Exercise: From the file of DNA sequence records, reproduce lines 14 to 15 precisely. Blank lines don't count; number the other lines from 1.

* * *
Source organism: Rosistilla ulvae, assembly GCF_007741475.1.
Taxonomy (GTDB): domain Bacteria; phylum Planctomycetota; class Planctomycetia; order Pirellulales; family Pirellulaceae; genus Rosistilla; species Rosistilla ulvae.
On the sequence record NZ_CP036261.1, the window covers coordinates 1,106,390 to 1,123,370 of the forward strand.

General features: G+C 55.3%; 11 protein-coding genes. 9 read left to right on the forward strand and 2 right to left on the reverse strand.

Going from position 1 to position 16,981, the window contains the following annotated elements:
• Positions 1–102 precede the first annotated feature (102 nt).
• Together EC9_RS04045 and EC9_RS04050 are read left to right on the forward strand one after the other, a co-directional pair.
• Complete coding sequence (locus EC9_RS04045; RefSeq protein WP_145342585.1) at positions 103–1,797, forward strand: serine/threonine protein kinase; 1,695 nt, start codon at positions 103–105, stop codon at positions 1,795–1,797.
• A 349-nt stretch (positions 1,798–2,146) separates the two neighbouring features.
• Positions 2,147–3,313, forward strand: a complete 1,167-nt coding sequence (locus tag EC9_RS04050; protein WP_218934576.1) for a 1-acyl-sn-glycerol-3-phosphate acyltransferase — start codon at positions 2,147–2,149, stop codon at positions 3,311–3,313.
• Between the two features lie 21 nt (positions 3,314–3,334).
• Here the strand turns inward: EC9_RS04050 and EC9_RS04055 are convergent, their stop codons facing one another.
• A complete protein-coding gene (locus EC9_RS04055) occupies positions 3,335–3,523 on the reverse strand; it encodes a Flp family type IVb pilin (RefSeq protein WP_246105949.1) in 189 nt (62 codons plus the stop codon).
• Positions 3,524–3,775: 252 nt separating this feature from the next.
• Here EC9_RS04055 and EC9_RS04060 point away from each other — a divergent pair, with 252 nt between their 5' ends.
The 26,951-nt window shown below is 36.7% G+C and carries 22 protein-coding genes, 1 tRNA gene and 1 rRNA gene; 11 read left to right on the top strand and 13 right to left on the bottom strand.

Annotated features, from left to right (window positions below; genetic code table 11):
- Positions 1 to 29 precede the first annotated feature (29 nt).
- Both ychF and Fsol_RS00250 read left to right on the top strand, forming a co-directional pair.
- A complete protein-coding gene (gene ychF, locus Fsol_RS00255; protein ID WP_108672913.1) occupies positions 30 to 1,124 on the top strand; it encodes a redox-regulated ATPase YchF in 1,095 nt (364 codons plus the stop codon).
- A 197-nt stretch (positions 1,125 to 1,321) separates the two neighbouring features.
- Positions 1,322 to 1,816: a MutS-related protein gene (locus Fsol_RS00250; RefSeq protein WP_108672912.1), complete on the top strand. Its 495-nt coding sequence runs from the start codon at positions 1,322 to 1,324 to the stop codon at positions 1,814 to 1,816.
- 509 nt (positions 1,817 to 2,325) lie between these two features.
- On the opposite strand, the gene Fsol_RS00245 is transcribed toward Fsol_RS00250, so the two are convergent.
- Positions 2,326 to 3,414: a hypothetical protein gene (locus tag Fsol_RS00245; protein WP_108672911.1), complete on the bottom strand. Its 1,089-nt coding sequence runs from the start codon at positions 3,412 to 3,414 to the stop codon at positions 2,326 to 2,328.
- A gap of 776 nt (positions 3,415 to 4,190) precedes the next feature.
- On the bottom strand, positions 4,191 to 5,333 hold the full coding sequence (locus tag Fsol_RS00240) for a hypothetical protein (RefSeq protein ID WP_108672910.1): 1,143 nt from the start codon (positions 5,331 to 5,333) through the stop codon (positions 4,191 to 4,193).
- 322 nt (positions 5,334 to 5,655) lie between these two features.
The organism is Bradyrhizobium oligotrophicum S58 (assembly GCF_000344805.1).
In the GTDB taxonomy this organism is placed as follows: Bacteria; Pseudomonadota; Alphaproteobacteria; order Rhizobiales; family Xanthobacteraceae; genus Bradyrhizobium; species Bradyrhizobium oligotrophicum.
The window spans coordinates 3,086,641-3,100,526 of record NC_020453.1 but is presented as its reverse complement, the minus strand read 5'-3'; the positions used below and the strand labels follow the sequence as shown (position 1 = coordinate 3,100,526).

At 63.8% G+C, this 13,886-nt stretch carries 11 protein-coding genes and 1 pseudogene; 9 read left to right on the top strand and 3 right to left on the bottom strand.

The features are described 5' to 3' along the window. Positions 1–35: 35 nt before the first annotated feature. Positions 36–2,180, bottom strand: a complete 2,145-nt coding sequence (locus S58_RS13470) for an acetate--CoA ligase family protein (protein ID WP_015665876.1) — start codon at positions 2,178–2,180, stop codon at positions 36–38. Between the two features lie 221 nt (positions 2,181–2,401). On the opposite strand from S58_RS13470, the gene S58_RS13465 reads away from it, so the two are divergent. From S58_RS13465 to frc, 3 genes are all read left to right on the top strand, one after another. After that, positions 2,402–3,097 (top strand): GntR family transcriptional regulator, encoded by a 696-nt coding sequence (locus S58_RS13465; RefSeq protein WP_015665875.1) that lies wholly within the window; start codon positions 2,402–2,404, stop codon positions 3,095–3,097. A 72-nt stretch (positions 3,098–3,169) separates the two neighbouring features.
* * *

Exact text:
• Positions 3,524–3,775: 252 nt separating this feature from the next.
• Here EC9_RS04055 and EC9_RS04060 point away from each other — a divergent pair, with 252 nt between their 5' ends.